Published in the December 2008 issue of Today’s Hospitalist
International medical graduates (IMGs) have for many years helped round out staffing needs for specialties like internal medicine, and by extension hospital medicine. In a health care system starved for physicians, all signs indicate that IMGs will continue to play a critical role. Yet hospital medicine now has to contend with shifting trends in immigration and visa issues.
According to data from the 2008 Today’s Hospitalist Compensation & Career Survey, 32% of practicing hospitalists are IMGs. While some of those physicians are already U.S. citizens, IMGs typically come to work in the U.S. via one of two paths. The most popular is the H-1B or employer-sponsored visa, which doctors traditionally use as a springboard to apply for permanent residency. J-1 visa waivers for physicians who trained in the U.S. are another option, but they’re much less popular because physicians need to spend three years working in underserved areas before they can apply for permanent residency.
On the plus side for hospital medicine, J-1 visa waiver positions specifically for hospitalists are now becoming available. At the same time, a tightening national immigration climate is causing more physicians to abandon the increasingly long, drawn-out process of seeking citizenship in favor of a more hospitable welcome in other countries. That’s bad news for a field in which the demand for hospitalists sorely outstrips supply.
Veteran attorney Kristi L. Crawford, JD, an attorney based in Novi, Mich., has focused on immigration issues for nearly 10 years (firstname.lastname@example.org). Today’s Hospitalist spoke to Ms. Crawford about recent immigration trends that affect hospital medicine.
Q: Who is trying to secure visas for hospitalists, individual physicians or the organizations that need them?
A: While I used to work more with individual physicians, I’ve recently been doing more work for groups that are looking to recruit hospitalists. It appears that groups are beginning to understand the value of IMGs and are focusing more recruitment efforts in that direction. In the last six months, for instance, several groups have come to me with candidates already in mind.
In part, that’s because hospitalist slots have become available in the last five years through Conrad 30 programs, which allow states to recruit physicians with J-1 visas to work in underserved areas. I’ve had a number of cases in Louisiana, for example, that were explicitly hospitalist positions.
Q: Are J-1 visa waiver positions primarily in rural areas?
A: It’s not exclusively rural areas offering J-1 waivers. Urban facilities can have an underserved designation, depending on the ratio of providers to the population. In a major metropolitan area like Detroit, there are a number of underserved areas.
Q: In the past, there was more demand for J-1 visa waivers than positions. Is that still the case?
A: In the last three or four years, we’ve seen a trend toward decreasing applications. A few states historically staffed all their positions on the very first day that applications were open, but that is no longer the case.
Only Florida and Texas are filling their J-1 positions early in the season. Many states have positions on a rolling basis, and there may be openings available as late as January or February. The competition level has actually decreased for those slots.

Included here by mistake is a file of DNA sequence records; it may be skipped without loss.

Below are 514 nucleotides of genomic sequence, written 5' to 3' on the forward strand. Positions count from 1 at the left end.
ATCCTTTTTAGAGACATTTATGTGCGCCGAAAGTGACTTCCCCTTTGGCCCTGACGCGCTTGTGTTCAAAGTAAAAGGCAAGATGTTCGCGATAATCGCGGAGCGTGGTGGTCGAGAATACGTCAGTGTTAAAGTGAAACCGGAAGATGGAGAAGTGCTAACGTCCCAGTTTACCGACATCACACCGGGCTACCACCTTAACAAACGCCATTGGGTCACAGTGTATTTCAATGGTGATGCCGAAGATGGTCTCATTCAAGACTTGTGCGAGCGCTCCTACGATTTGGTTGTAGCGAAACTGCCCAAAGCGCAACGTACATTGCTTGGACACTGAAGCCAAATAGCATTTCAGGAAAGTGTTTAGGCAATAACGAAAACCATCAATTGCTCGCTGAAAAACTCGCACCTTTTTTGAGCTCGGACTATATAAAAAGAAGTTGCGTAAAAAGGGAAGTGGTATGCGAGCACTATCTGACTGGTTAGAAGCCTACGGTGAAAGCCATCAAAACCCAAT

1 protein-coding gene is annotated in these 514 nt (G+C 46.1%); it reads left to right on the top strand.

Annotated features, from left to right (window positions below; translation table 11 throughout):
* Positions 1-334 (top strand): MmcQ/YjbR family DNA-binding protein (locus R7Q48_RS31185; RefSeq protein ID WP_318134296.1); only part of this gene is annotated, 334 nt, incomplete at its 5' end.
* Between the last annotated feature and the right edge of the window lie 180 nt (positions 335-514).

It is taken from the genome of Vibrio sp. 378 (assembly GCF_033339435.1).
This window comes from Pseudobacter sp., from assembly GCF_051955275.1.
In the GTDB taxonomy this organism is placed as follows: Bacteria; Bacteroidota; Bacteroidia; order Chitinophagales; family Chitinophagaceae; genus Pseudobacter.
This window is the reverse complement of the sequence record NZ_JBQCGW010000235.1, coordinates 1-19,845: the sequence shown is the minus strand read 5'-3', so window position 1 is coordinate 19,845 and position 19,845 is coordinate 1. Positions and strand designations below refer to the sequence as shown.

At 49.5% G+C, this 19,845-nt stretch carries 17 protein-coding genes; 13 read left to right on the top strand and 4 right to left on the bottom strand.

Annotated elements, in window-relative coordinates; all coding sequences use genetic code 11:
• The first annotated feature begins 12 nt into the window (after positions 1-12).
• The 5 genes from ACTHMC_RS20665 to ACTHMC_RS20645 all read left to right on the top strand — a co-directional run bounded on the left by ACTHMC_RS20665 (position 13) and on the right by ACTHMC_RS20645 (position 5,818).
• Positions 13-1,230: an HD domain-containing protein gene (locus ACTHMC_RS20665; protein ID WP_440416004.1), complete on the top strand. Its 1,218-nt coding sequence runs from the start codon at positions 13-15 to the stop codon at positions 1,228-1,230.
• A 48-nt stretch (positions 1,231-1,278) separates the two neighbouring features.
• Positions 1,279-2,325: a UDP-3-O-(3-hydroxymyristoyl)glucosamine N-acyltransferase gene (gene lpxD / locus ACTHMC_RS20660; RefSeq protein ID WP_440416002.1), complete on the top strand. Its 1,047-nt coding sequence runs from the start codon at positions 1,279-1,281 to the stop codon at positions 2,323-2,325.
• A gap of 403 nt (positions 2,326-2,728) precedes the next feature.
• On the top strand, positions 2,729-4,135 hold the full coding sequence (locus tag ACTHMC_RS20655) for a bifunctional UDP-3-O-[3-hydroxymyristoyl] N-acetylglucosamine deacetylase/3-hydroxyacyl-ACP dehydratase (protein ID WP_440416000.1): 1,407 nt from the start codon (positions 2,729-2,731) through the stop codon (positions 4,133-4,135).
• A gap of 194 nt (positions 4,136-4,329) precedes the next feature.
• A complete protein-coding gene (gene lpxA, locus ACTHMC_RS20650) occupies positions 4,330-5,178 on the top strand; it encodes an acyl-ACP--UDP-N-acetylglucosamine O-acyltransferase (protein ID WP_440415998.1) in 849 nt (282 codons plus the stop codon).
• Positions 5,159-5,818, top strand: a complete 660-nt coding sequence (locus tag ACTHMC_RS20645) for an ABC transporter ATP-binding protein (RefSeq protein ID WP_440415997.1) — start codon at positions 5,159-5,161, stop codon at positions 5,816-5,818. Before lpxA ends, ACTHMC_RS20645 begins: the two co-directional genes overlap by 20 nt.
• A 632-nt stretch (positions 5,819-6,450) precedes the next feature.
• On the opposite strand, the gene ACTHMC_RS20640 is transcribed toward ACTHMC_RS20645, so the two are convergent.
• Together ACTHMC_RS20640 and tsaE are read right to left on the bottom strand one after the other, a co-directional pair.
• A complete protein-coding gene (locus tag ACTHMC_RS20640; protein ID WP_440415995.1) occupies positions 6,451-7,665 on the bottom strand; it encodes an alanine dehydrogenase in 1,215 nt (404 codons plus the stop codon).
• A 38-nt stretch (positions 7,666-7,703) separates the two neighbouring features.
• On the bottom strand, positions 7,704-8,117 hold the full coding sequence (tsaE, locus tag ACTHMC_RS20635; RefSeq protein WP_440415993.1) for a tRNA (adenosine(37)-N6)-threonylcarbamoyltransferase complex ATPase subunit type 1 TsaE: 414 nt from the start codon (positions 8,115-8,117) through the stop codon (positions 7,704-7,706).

Q: Because physicians with H- 1B visas don’t face any geographical restrictions, can hospitalists with H-1Bs apply to any job they like?
A: Yes, but they have a maximum of six years of available time on their visa. So physicians who have already spent three years training need to look to applying for their green card right away. They’re running out of time in that non-immigrant visa status “and the process of applying for a green card is taking much longer.
Q: How long does that process now take?
A: For more people, we’re talking about a one- to two-year period. However, Indian and Chinese nationals “which include a lot of physicians “are over-subscribed in terms of green card numbers.
There’s also a certain level of frustration among the Indian community. Not only is there a long waiting period, but there have been some instances of problematic interpretations of their medical degrees. In a couple of cases, the immigration service has taken the unusual position that a MBDS degree is not the equivalent of an MD.
It’s not an official policy, but it’s adding to the frustration. You have a difficult economy in a tough labor market. I think for political reasons, the labor department “and perhaps the immigration service “is taking a tougher stance on employment- based petitions because of the interest they have in protecting American jobs.
Q: What if you already have a job with a H-1B visa? Do you have enough time to change jobs?
A: You’re free to transfer, but it may not be practical because of the waiting periods involved. Depending on how much time you’ve already used up on their visa, hopping from employer to employer is just not strategically sound. You’re going to run out of time.
Q: Are there instances of physicians running out of time?
A: What I see more of, unfortunately, is physicians with H1-Bs who opt out of the permanent residency process because it’s not worth the wait or the stress. It’s the first time in 10 years that I’ve seen that.
Physicians are either going back to their home country or to another country such as Canada, the UK or Australia, which are all making things easier for advanced degree professionals. We’re not really rolling out the welcome mat in quite the way that we should, so other countries are taking a lot of good candidates.
Phyllis Maguire is Executive Editor of Today’s Hospitalist.